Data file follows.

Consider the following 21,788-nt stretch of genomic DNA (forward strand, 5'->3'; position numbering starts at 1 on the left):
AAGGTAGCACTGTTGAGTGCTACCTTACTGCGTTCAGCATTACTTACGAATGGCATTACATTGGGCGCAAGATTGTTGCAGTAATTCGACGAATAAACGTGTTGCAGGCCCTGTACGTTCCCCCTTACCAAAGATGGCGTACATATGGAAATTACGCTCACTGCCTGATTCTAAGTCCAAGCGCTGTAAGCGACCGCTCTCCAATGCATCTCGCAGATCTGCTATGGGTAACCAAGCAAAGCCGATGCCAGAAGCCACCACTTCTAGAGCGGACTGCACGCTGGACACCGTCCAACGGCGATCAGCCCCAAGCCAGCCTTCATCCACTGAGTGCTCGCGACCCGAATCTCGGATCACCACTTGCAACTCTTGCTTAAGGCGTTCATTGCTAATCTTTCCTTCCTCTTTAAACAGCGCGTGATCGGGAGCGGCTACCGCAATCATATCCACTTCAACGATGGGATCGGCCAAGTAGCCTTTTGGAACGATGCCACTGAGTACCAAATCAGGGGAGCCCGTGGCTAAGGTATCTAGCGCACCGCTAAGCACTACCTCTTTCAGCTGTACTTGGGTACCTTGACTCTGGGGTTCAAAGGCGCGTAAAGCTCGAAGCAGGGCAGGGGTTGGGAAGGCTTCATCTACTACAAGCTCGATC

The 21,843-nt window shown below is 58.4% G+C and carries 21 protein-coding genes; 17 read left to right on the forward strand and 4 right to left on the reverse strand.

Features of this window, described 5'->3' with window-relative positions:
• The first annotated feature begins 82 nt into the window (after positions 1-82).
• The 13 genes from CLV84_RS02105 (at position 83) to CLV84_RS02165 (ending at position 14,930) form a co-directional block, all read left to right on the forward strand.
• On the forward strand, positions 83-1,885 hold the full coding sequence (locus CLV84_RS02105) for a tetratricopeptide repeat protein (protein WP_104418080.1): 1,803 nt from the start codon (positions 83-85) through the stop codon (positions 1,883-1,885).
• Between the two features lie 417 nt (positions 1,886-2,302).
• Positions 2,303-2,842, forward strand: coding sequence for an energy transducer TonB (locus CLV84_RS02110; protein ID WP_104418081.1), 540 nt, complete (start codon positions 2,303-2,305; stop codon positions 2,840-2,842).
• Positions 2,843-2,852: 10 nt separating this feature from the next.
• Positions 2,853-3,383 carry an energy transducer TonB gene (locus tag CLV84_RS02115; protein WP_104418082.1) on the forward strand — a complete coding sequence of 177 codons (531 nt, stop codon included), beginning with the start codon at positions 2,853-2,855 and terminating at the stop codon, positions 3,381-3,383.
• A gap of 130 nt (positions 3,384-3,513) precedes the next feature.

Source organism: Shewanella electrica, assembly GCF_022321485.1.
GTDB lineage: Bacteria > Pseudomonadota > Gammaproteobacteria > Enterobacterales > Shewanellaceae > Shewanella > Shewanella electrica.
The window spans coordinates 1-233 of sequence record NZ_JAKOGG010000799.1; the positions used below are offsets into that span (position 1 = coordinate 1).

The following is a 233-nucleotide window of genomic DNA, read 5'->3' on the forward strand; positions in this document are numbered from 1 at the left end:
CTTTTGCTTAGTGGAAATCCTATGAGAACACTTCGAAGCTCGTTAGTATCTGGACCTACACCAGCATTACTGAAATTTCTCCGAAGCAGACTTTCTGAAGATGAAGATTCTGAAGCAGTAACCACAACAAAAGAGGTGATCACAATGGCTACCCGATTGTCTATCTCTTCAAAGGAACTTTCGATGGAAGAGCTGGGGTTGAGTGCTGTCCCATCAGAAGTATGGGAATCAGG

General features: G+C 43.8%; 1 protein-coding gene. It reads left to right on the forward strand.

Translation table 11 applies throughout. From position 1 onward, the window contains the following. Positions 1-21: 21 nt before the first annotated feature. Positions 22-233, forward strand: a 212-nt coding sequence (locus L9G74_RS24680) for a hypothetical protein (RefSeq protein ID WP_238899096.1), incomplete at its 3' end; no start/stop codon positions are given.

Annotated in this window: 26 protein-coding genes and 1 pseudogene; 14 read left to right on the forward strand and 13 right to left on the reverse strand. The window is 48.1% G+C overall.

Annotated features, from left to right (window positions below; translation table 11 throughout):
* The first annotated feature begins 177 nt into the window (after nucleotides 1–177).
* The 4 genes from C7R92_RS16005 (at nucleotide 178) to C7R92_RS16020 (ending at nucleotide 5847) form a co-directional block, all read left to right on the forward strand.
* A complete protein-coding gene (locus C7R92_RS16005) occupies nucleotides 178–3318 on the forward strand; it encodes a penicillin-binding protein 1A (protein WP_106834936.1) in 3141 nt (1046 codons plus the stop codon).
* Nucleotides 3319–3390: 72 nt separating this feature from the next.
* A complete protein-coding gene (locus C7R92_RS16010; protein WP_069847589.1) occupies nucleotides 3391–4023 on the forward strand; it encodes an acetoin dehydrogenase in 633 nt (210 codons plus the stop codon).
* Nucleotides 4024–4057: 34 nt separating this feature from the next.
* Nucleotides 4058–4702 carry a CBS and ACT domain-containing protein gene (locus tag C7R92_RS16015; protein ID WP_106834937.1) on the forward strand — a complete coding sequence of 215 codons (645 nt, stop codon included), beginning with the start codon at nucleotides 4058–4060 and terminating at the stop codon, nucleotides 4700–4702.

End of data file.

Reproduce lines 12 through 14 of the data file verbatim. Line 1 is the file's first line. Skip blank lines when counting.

• A gap of 130 nt (positions 3,384-3,513) precedes the next feature.

Source organism: Shewanella electrica, assembly GCF_022321485.1.
GTDB lineage: Bacteria > Pseudomonadota > Gammaproteobacteria > Enterobacterales > Shewanellaceae > Shewanella > Shewanella electrica.